Indexes in SQL Server

Retrieving of rows from a table or a view using indexes is faster. An index contains keys built from one or more columns in the table or view. These keys are stored in a structure (B-Tree) that enables SQL server to find the row or rows associated with key values efficiently and quickly.

Disadvantages of having indexes:

Occupies memory in the Hard Disk. Insertions, Updations and Deletion will suffer in indexes (due to the page splitting).

Types of Indexes:

There are two types of indexes:

  1. Clustered Indexes.
  2. Non-Clustered Indexes.

 Differences between Clustered and Non Clustered Indexes:

Below are the differences between Clustered and Non Clustered Indexes

Clustered Index Non – Clustered Index
Only one clustered index is possible for a table. 249 Non – Clustered Indexes are possible for a table.
All Clustered Indexes are not dependent on non – clustered indexes. All non – clustered indexes are dependent on clustered indexes.
When we drop a clustered index all existing non-clustered indexes will be rebuild. When we drop a non-clustered index all existing clustered index will not be rebuild.
The data order and the index order is same. The data order and the index order is not same.

Non Clustered Index:

Below is an image for Non Clustered Index without a clustered Index:

Basic unit storage space in database is called as Page. 8 continuous pages is called as extents. The data is stored in the pages. In the above figure., we see that the extent contains records(X,M,K,P,etc).

Assume that we have non – clustered index on the ename column. For non clustered indexes, data is stored in an unsorted manner in the data file.

The data at the leaf level index page is stored in a sorted manner. Each page in the leaf-level index page contains data that is sorted and a row locator.

Row locator contains 3 parts:

  1. File.
  2. Page.
  3.  Record.

 For instance, for first row, the leaf level index page contains A 1 2 1., this implies that record A is at 1st extent->2nd page->1st record.

The address of each leaf level index page is stored at non-leaf level index page. Root contains the address of each non-leaf level index page.

The root is stored in sysindexes table of corresponding database.

Clustered Index:

Below is an image for Clustered Index:

In Clustered Index, the data is sorted at the base level. The address are stored at leaf level. Root contains the addresses that are stored at leaf level.

In the above figure, we can see that a clustered index is created on Empno column of Emp Table. While insertions only the data is stored in a sorted manner. The address are stored at the Leaf leavel.

Non Clustered Index with the Clustered Index:

The above fig., illustrates the non-clustered indexes with the clustered index. Ename has the non – clustered index and eid has the clustered index. The data for the clustered index will be in a sorted way.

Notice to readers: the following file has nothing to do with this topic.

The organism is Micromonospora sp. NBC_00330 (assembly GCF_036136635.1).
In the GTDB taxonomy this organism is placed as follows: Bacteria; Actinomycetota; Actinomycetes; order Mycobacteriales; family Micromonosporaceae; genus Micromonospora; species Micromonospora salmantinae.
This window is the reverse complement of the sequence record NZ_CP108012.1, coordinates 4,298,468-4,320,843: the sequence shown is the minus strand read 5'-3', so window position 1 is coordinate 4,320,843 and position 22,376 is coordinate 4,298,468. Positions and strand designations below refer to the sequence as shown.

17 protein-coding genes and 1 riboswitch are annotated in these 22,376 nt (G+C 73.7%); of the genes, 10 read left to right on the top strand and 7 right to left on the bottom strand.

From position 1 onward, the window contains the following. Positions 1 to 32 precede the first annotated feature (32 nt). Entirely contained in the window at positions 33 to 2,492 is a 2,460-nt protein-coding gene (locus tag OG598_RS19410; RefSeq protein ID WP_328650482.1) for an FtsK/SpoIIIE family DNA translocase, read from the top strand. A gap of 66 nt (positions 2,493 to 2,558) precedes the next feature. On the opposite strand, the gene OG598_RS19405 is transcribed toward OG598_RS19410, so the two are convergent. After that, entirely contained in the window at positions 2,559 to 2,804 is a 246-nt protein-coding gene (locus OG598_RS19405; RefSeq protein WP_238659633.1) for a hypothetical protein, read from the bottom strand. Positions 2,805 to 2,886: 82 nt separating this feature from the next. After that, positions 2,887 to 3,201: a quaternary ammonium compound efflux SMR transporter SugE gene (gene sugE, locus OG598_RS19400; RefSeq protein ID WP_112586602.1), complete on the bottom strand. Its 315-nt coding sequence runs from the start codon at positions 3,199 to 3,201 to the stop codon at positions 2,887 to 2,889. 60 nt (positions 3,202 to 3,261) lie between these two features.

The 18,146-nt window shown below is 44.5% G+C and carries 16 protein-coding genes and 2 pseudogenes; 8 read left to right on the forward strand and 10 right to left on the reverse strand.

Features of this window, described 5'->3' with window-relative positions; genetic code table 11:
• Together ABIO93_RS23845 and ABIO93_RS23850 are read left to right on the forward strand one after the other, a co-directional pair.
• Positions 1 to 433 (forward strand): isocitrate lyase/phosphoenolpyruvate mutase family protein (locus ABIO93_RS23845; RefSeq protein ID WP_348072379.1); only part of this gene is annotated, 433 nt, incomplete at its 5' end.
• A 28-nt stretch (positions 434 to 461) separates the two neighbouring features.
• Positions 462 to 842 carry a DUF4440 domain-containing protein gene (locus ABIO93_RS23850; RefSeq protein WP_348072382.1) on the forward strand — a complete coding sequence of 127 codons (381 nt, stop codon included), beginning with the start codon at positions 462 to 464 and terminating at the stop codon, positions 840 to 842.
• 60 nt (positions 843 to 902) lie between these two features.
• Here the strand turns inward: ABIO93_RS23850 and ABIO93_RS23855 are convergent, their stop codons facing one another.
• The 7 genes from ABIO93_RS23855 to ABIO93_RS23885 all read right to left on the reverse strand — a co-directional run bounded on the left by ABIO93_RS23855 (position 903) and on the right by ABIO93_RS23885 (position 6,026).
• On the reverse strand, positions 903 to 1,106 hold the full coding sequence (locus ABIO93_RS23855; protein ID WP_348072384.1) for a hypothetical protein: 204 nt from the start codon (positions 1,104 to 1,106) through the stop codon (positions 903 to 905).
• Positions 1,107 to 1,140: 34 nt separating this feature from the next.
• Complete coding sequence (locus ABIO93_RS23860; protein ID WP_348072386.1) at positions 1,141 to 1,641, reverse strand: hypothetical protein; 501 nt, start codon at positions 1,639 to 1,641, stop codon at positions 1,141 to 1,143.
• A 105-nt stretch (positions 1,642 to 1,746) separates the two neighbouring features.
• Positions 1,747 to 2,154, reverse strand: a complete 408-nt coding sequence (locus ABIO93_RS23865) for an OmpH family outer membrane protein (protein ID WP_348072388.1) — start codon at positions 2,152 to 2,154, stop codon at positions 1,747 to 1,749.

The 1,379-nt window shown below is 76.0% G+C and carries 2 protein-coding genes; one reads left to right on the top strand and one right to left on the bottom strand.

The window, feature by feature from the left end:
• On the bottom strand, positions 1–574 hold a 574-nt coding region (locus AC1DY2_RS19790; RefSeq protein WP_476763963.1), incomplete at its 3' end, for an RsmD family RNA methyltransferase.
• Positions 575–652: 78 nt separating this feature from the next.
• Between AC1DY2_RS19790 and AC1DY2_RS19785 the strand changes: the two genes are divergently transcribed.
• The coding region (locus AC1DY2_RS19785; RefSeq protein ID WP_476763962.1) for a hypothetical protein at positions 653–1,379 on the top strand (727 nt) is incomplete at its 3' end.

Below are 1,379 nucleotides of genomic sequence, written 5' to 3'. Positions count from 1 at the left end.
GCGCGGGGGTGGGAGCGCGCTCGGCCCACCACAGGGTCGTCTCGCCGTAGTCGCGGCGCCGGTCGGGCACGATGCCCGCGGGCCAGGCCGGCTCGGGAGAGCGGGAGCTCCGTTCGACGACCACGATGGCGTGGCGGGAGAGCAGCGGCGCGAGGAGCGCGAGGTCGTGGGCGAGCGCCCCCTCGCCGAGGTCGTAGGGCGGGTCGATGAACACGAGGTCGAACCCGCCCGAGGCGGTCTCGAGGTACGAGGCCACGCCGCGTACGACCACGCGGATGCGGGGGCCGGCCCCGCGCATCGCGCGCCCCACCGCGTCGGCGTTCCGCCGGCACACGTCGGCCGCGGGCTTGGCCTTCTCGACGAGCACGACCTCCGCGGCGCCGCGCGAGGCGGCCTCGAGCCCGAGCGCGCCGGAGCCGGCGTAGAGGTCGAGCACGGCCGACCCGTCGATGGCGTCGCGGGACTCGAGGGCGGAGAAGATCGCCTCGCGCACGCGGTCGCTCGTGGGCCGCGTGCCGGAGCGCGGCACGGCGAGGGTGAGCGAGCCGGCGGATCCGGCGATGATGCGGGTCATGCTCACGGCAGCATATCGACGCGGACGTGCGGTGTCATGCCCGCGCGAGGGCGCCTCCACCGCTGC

Thus, we can see that eid column have the data that is in sorted order. In clustered index, the address of the data files is stored in the clustered index.

The clustered index page contains the data(1st record) of each page and address of each page in the extent. Leaf level index pages also contains the clustered index data. The clustered index page is stored in the sysindexes table.

In order to drop non – clustered and clustered index, first drop the non-clustered index, this is because if we drop clustered index first then the non clustered index again rebuilds the row locator.

Covered Index Query

If a query is answered by the index page itself then it is called as covered indexed query or covered query. (possible only when clustered and non-clustered indexes are there and in WHERE condition non-clustered index column is given.

Example:

SELECT 
  * 
FROM emp 
WHERE ename=’D’

Here, we can see that in where condition non-clustered index column is given, hence this query is called as covered query.

Fill Factor:

How much percent of data should be filled at leaf level is called as Fill Factor.

For example, if we write fill factor=60%, then for each index page 60% stores the data and the remaining 40% is empty space.

Pad Index:

How much percent of space should be filled at non-leaf level is called as pad-index.

Pad index should be specified with the fill factor, the value for pad index should not be given separately.

Example:

pad_index, fillfactor=60 -- correct declaration
Pad_index=20,fillfactor=80 --Wrong declaration

CREATE NONCLUSTERED INDEX IX_WorkOrder_ProductID
ON Production.WorkOrder(ProductID)
WITH (FILLFACTOR = 80, PAD_INDEX = ON)

Difference between OLTP and OLAP:

Below are the differences between OLTP and OLAP Processes:

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